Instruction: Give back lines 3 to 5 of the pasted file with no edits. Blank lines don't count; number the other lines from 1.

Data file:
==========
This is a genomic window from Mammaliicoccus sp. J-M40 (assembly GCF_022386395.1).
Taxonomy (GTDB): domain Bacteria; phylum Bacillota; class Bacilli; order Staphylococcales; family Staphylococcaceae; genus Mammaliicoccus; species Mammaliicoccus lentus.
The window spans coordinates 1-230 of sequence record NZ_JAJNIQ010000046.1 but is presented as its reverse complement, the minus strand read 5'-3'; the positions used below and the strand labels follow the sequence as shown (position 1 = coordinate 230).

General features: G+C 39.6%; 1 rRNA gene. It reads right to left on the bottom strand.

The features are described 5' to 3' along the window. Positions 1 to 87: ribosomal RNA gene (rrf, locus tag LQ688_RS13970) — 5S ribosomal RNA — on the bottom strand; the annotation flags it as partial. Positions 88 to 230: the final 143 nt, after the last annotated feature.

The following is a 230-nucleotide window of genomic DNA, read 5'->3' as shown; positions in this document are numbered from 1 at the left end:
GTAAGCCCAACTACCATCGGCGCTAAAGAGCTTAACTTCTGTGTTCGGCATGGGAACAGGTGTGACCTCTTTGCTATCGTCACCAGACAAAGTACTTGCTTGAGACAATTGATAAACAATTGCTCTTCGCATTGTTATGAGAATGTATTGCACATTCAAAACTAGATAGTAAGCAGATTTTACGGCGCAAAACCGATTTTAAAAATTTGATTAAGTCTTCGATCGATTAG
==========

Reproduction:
The window spans coordinates 1-230 of sequence record NZ_JAJNIQ010000046.1 but is presented as its reverse complement, the minus strand read 5'-3'; the positions used below and the strand labels follow the sequence as shown (position 1 = coordinate 230).

General features: G+C 39.6%; 1 rRNA gene. It reads right to left on the bottom strand.

The features are described 5' to 3' along the window. Positions 1 to 87: ribosomal RNA gene (rrf, locus tag LQ688_RS13970) — 5S ribosomal RNA — on the bottom strand; the annotation flags it as partial. Positions 88 to 230: the final 143 nt, after the last annotated feature.